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Unless we start getting some rain it is not likely I will have a vegetable garden this year.

We will continue with our CSA box from Skarsgard Farms (formerly Los Poblanos Organics) every two weeks (dates adjusted for vacations) and go to our local Growers Markets. We are also making a monetary investment in Skarsgard Farm.


Small garden in 2010. Just the essentials: Basil and Tomatoes! Enough for many meals of fresh pasta sauce. Brandywine and Striped German were the heirloom tomato varieties I used and they produced about 20 pounds of ripe fruit. Many pounds of the green tomatoes went into my Green Tomato and Apple Chutney (at least a 18 1/2 pints). I still have about nine pounds more to use.


We had sweet basil which had a rough start but did end up producing nicely. Also in the garden were Ichiban and Black Beauty eggplant varieties, and six varieties of heirloom tomatoes: Abe Lincoln, Black Krim, Brandywine, Cherokee Purple, Morgage Lifter and Mr Stipey. I am very late in getting this up on my website and did not take notes on the production (that I can find, LOL), but I think I recall that I lost a couple of the tomato plants and that the eggplants never did take off.

Here is the 2009 planting chart.

We were still getting our LPO box during off season and going to Saturday Growers Market, downtown.


We DID have a garden in 2008. Several tomato plants were lost to mites, though the survivors did give us wonderful fresh pasta sauce.

The eggplants produced well, the basil was distributed to many friends, we parboiled and froze some green beans (in additon to several meals' worth), and dry beans were put up in the cupboard. Tomatillos were a bust (many tiny fruits that did not mature) and a couple of my pepper plants remained runts.

I'm not paying as much attention to my garden as I should, I am afraid!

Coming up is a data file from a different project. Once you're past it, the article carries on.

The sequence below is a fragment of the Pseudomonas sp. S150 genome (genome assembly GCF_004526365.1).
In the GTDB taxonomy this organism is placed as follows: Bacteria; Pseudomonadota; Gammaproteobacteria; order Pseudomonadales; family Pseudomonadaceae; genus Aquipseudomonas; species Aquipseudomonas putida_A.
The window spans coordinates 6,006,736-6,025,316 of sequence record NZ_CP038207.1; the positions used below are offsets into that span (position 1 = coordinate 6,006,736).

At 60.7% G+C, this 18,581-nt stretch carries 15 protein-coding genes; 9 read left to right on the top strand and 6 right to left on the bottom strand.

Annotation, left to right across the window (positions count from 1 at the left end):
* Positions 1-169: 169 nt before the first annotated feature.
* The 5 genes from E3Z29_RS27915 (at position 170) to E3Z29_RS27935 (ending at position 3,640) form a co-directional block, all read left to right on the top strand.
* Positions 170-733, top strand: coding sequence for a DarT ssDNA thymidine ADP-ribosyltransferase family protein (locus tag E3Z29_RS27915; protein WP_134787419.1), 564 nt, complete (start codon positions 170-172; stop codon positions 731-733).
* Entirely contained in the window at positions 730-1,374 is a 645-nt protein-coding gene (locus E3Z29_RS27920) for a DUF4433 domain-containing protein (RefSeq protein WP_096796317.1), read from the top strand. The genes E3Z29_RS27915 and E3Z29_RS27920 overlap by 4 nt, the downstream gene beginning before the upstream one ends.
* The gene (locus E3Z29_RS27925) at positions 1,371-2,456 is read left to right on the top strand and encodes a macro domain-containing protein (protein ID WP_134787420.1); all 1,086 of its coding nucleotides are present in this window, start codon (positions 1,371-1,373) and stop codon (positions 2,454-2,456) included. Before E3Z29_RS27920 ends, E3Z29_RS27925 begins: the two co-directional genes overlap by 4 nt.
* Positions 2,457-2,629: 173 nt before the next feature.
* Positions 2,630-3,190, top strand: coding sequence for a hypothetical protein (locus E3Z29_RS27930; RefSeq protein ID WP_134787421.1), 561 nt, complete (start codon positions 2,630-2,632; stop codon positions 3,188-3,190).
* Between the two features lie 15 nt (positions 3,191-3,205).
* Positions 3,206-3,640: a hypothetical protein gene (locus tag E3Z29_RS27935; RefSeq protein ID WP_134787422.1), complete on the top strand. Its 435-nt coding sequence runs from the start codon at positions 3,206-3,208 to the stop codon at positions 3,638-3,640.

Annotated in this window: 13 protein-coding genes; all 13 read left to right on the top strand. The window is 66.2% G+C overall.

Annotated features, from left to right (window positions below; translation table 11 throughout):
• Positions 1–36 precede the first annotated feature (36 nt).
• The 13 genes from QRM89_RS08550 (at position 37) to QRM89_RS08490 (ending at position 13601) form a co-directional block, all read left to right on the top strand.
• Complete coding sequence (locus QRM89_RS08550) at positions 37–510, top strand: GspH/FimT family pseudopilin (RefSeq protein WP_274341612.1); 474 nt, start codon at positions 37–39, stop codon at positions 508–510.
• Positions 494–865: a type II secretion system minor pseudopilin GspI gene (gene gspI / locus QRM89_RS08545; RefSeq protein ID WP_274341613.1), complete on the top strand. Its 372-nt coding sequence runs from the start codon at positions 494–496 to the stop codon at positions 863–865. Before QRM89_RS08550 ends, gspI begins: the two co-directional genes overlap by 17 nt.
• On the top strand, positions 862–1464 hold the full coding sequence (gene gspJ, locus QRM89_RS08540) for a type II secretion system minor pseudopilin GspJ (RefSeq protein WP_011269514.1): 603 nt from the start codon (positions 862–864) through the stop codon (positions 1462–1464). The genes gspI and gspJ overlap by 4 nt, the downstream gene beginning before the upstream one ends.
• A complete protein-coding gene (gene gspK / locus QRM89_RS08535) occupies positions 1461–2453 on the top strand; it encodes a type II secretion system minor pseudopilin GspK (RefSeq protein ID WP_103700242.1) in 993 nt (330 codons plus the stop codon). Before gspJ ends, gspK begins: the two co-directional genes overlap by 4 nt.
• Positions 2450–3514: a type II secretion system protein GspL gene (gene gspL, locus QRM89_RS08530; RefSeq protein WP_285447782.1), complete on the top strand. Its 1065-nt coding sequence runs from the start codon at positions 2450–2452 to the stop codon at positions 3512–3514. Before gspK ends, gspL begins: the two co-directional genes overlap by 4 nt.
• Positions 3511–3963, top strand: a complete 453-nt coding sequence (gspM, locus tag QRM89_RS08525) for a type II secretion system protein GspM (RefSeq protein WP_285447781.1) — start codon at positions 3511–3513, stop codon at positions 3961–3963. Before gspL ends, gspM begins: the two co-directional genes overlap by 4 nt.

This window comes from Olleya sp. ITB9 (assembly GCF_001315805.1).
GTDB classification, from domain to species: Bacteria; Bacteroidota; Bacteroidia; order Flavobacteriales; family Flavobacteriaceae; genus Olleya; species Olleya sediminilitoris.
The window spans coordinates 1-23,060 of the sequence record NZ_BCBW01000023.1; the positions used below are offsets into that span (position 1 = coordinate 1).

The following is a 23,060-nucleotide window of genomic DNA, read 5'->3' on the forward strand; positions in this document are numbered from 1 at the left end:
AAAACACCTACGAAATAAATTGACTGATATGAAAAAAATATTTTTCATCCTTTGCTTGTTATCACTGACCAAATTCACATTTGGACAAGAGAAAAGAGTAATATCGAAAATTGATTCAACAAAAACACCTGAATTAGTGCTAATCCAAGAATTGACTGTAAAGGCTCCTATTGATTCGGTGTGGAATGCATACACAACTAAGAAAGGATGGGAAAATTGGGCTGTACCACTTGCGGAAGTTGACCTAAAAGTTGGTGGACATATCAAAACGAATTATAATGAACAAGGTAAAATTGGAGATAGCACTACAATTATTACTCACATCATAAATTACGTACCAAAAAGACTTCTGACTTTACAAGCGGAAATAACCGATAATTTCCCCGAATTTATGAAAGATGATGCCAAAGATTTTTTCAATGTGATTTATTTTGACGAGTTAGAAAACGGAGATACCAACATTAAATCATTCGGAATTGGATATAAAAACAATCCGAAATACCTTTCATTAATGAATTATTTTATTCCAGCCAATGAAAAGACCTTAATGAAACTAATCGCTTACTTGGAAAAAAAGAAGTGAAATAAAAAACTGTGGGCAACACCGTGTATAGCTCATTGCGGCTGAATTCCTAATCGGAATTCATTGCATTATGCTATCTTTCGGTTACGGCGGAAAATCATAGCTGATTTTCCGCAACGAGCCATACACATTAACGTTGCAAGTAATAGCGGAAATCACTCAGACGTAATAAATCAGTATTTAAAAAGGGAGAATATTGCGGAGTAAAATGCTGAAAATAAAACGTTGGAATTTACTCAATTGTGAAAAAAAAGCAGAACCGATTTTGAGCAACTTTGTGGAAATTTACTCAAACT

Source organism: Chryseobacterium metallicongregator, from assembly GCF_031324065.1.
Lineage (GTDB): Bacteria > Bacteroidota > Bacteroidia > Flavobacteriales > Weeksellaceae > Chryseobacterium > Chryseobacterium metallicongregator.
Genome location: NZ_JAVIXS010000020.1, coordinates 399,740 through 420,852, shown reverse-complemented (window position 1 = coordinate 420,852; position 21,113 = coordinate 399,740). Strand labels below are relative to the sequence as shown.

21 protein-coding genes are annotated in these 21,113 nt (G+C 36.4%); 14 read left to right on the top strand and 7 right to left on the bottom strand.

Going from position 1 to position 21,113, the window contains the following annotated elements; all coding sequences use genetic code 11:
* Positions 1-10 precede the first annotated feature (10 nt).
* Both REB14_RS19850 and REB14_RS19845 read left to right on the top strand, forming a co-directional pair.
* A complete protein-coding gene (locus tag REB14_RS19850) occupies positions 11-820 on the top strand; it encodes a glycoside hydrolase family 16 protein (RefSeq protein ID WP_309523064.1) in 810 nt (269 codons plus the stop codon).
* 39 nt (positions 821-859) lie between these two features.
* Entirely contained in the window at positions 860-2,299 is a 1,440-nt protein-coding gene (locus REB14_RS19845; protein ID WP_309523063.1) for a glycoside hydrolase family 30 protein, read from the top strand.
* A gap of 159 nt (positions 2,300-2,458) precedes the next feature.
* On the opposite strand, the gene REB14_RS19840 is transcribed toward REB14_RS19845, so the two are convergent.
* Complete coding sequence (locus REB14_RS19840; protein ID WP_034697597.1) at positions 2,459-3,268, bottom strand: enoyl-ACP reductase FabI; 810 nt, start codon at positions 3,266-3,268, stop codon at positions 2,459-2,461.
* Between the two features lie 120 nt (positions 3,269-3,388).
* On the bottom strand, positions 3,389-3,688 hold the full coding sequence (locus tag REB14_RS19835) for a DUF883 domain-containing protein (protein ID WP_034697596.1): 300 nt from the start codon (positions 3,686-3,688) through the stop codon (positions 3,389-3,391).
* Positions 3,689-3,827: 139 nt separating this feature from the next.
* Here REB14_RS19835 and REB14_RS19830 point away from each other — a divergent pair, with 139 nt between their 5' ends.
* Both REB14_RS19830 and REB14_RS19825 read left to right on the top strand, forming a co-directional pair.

In the Spring (before our growing season, and before the opening of the Growers Markets), we got a fruit and vegetable box every two weeks from Los Poblanos Organics. Once the local produce was prolific we returned to our weekly jaunt to the Downtown Growers Market. We had many good times going to the market!

After Thanksgiving, we started getting the Los Poblanos box again. It has been a pleasure!


After no garden for 2 years, we were wanting. Here are the few plants put in this year. We still head out to the growers/farmers markets for fresh produce and goat milk products.


Will we have a garden this year? Only weather will tell.


No garden planted this year - we really missed it, but it lead us to check out the farmers markets around town.


See my 2004 vegetable garden layout

The time has come to plant our 2004 garden. I now have 2 tomato plants from Cecil, Kris' square dance friend, and 4 tomato plants from Cynthia and Ricardo. Now what I'd like to have are basil, eggplant and possibly peppers. I'll try planting my beans again since I still have the posts and string up from last year.

It will be a small garden and I intend to water better this year and use grey water from the house. Speaking of the grey water: I have recently bought buckets and dish pans. I am now showering with a bucket on the bottom of the stall. Mind you, we already use low-flow shower heads and take short showers, so it takes three or four showers to fill the bucket. This is grey water to be used on our garden plants.

Update on the grey water - it didn't take long for me to discontinue the practice. I hated having the bucket in my tiny shower stall. And the washing liquid I use was not good for the plants (too many emollients).

Perennial Herbs

Fennel (looking very lush this year)


Kris' square dancing friend came through again this year with gifts of tomato and eggplant seedlings. I bought some sweet basil, peppers, tomatillo, and a couple more tomato plants to fill the garden out.

See my 2003 vegetable garden layout

This year we have:

Peppers: Red Beauty, Golden California Wonder, and Chocolate Beauty.

Tomatoes: Sweet 100's Cherry, Dona (a French Heritage variety), and gifts, Big or Better Boy, and a dark orange type tomato.

Eggplant (gifts): 3 types, only one of which had an actual name we could decipher - Ichiban, long type. The others are traditional globe types.

Sweet basil - 4 plants

Rattlesnake beans

Tomatillo (husk tomato) - still not producing as of 8/26/2003, though has lots of flowers

Update, 8/26/2003: The drought and heat has severely affected my garden to the point that I regret having one this year!!! We are harvesting some eggplant, peppers, basil and tomatoes, but almost everything has sun scald and I just don't have enough shade cloth to go around.

The grape vine is also suffering from the heat (and the two weeks without water while I was on vacation in July did not help it any - I forgot to tell Kris to water it).